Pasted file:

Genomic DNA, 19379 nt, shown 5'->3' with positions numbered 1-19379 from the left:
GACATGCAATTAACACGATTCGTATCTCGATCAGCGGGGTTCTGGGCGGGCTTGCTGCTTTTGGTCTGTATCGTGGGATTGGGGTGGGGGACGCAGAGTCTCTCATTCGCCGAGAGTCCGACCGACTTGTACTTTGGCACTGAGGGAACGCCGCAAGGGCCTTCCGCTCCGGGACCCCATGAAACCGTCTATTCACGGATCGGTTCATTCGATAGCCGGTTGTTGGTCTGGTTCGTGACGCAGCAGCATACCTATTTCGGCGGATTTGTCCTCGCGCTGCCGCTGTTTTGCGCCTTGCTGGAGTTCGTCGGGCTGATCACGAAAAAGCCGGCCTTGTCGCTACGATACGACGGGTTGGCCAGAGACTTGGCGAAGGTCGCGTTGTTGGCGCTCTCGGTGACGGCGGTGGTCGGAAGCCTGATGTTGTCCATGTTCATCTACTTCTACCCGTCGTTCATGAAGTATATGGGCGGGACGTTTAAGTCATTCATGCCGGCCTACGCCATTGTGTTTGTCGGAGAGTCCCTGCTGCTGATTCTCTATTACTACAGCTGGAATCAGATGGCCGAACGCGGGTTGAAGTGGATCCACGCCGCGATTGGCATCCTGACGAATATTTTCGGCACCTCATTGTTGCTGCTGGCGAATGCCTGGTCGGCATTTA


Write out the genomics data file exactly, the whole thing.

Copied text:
Genomic DNA, 19379 nt, shown 5'->3' with positions numbered 1-19379 from the left:
GACATGCAATTAACACGATTCGTATCTCGATCAGCGGGGTTCTGGGCGGGCTTGCTGCTTTTGGTCTGTATCGTGGGATTGGGGTGGGGGACGCAGAGTCTCTCATTCGCCGAGAGTCCGACCGACTTGTACTTTGGCACTGAGGGAACGCCGCAAGGGCCTTCCGCTCCGGGACCCCATGAAACCGTCTATTCACGGATCGGTTCATTCGATAGCCGGTTGTTGGTCTGGTTCGTGACGCAGCAGCATACCTATTTCGGCGGATTTGTCCTCGCGCTGCCGCTGTTTTGCGCCTTGCTGGAGTTCGTCGGGCTGATCACGAAAAAGCCGGCCTTGTCGCTACGATACGACGGGTTGGCCAGAGACTTGGCGAAGGTCGCGTTGTTGGCGCTCTCGGTGACGGCGGTGGTCGGAAGCCTGATGTTGTCCATGTTCATCTACTTCTACCCGTCGTTCATGAAGTATATGGGCGGGACGTTTAAGTCATTCATGCCGGCCTACGCCATTGTGTTTGTCGGAGAGTCCCTGCTGCTGATTCTCTATTACTACAGCTGGAATCAGATGGCCGAACGCGGGTTGAAGTGGATCCACGCCGCGATTGGCATCCTGACGAATATTTTCGGCACCTCATTGTTGCTGCTGGCGAATGCCTGGTCGGCATTTA